Copenhagen is the capital of Denmark and one of the most vibrant cities in Europe known for its colorful Old World buildings, canals, world-renowned food scene (thanks to René Redzepi and his New Nordic restaurant Noma), and as one of the happiest cities in the world. As the first stop of my tour of Scandinavia, I was incredibly excited to see Northern Europe since I’ve been to almost every other major European country, but never managed to venture North.
Established in the 10th century as a Viking fishing village in what is now the Gammel Strand area of the city, Copenhagen has since evolved into a cosmopolitan city on the water, similar to Amsterdam. Copenhagen fascinated me in many ways because unlike most European cities which tend to be more of a “check off everything on my list,” there really isn’t anything to “check off.” Sure, I could have made a list of must-see things in Copenhagen, but personally, I think much of the beauty in Copenhagen that really made me fall in love was when I stumbled into places on my own, and not from some TripAdvisor list. That being said, because I only had a couple of days in the city, I made the most of my time and made sure to see as much of the city as possible.
What really surprised me about my entire trip was that almost everyone I spoke to understood and spoke English back to me in a nearly perfect accent. Everyone is super friendly and easy to talk to. I can honestly say I made more friends in passing in the couple of days I was in Copenhagen than I ever did in New York City.
On my first day, since it’s very much a walking and biking city, I took a bus from my Airbnb to Tivoli gardens to experience everything on foot. From Tivoli Gardens, I walked to Torvehallerne, a popular food hall, which reminded me of the Time Out Food Market in Lisbon, which has so many options for food and was packed with people sitting outside enjoying the sun and having a drink.
I should mention that Copenhagen is really big on drinking, particularly in public, whether it's at a bar or a park. It isn’t illegal and in fact, it’s encouraged and apart of the cultural social norm.
From Torvehallerne, I ventured into Strøget and the area surrounding Indre By, Copenhagen’s main city center filled with high-end shops and restaurants. I made my way past the 12th Century Christianborg Palace and to Nyhavn to take a sunset cruise with Canal Tours Copenhagen, at the beginning of and see all that I had missed on my way. I highly recommend this cruise because the guides were knowledgeable and within an hour, I was able to see all the main highlights of the Royal Palace, Marble Church, and The Little Mermaid statue, which gave me an idea of what I wanted to explore more in-depth the next day.
After a gorgeous sunset, I ate at the docks in Nyhavn at the colorful houses that line the water. I loved a restaurant called Restaurant Leonore Christine for its people watching and classic Danish food, particularly the Beetroot Marinated Salmon and Curry Herring dishes.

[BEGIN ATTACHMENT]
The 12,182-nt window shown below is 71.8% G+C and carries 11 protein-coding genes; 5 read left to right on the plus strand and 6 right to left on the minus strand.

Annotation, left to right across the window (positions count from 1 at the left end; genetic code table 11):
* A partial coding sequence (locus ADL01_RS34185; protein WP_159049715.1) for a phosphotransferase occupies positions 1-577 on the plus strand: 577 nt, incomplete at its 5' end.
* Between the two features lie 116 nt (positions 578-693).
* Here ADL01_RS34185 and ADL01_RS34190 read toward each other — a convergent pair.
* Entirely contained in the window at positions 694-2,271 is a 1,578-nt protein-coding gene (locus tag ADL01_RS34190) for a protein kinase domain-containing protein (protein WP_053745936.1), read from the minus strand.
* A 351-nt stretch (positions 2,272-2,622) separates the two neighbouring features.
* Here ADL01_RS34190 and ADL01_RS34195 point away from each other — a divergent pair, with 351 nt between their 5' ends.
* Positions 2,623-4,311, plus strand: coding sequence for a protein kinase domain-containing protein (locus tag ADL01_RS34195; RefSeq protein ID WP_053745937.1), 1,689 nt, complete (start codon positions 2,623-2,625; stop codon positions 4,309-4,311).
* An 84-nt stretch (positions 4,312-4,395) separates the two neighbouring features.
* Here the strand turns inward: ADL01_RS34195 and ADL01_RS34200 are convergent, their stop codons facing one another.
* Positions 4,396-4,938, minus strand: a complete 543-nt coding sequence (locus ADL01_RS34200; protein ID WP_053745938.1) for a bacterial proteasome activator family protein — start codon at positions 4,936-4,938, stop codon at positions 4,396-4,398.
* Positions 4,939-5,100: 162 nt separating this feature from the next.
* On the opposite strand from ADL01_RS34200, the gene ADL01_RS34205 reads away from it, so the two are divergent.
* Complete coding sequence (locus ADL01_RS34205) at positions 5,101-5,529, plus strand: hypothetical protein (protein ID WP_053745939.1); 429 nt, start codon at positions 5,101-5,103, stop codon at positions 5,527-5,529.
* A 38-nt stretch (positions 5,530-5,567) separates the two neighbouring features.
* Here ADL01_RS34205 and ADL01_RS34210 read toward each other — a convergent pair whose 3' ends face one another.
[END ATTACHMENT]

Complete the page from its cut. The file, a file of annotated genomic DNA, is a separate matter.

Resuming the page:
The next day, I went to see the Little Mermaid statue since the statue faces the land and not the sea, I was unable to see the full statue on the canal cruise. Afterward, I walked along the canal to head towards Amalienborg, home of the Danish Royal family and to see the changing of the guards. It was really nice but had a super long time in between shifting between guards. I walked thru the palace and was able to go into the car garage where a mechanic was fixing a Lotus car and on display were other cars used by the Royal Family. Behind, due West, stands the Frederiks Kirke, popularly known as the Marble Church, and the interior is just as beautiful as the outside, which looks incredibly similar to St. Peter’s Basilica.
I couldn’t go to Copenhagen without stopping at the Carlsberg Brewery. A huge complex, a bit outside of the main city of Copenhagen, there is a shuttle from the city center which transports people to and from the brewery. Personally, I don’t think the self-guided tour was really worth it, but it did include a free beer and the beer I did pay for were incredibly cheap. I really liked all the horses they had in stables and the area outside to enjoy a pint.
After taking the shuttle back to the city center, I found myself back in Nyhavn and walked across the Inderhavnsbroen, a bike and walking bridge connecting Nyhavn and Christianhavn. During sunset, I found myself with a bottle of wine, a spot to sit along the canal in Christianshavn facing Nyhavn and just enjoyed the view.
On my last day in Copenhagen, I only had an evening since I had driven back from Stockholm, a 6-hour drive. It was raining slightly, but I didn’t let it ruin the last night of my trip. As a culinary aficionado, I stopped to see the outside of Noma since the reservations were completely booked and I was unable to eat there during my stay, and that night the restaurant was closed. It was incredibly surreal to see the outside of one of the best restaurants in the world. Men had dropped off packages of local farms to the restaurant, and I just knew he was inside.
After reluctantly leaving, hoping that René would see me and invite me in for a meal, I made my way to Reffen, a street food market, similar to Smorgasburg in Brooklyn. The market had over 60 vendors and was filled with every type of food you can think of, mostly international fare.
If you ever have the chance to visit Denmark, make some time to see everything Copenhagen has to offer. This guide only scratches the surface of what the city has in store, and it’s up to you to dive even deeper into the cosmopolitan wonder that is Copenhagen, Denmark.
If you're interested in another European escape, take a peek at our Germany guide!